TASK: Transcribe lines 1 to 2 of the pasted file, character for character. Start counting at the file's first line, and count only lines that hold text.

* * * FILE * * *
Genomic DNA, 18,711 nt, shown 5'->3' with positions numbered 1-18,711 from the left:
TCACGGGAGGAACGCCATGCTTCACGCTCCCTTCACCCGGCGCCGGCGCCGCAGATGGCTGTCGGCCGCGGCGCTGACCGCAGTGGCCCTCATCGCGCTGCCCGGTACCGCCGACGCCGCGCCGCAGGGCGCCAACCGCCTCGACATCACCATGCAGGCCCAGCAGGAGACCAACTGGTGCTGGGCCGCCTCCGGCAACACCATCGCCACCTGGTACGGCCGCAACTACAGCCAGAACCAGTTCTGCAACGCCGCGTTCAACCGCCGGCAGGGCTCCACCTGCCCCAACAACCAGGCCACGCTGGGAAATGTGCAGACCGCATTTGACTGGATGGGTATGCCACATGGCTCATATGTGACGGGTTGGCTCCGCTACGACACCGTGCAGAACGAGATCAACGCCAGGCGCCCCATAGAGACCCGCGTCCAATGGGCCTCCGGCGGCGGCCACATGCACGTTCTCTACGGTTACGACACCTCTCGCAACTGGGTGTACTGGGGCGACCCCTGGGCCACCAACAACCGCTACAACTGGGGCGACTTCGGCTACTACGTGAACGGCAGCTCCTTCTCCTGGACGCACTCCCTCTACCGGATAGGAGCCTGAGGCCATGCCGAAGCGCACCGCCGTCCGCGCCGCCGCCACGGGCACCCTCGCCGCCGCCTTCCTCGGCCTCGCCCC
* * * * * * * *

Genomic DNA, 18,711 nt, shown 5'->3' with positions numbered 1-18,711 from the left:
TCACGGGAGGAACGCCATGCTTCACGCTCCCTTCACCCGGCGCCGGCGCCGCAGATGGCTGTCGGCCGCGGCGCTGACCGCAGTGGCCCTCATCGCGCTGCCCGGTACCGCCGACGCCGCGCCGCAGGGCGCCAACCGCCTCGACATCACCATGCAGGCCCAGCAGGAGACCAACTGGTGCTGGGCCGCCTCCGGCAACACCATCGCCACCTGGTACGGCCGCAACTACAGCCAGAACCAGTTCTGCAACGCCGCGTTCAACCGCCGGCAGGGCTCCACCTGCCCCAACAACCAGGCCACGCTGGGAAATGTGCAGACCGCATTTGACTGGATGGGTATGCCACATGGCTCATATGTGACGGGTTGGCTCCGCTACGACACCGTGCAGAACGAGATCAACGCCAGGCGCCCCATAGAGACCCGCGTCCAATGGGCCTCCGGCGGCGGCCACATGCACGTTCTCTACGGTTACGACACCTCTCGCAACTGGGTGTACTGGGGCGACCCCTGGGCCACCAACAACCGCTACAACTGGGGCGACTTCGGCTACTACGTGAACGGCAGCTCCTTCTCCTGGACGCACTCCCTCTACCGGATAGGAGCCTGAGGCCATGCCGAAGCGCACCGCCGTCCGCGCCGCCGCCACGGGCACCCTCGCCGCCGCCTTCCTCGGCCTCGCCCC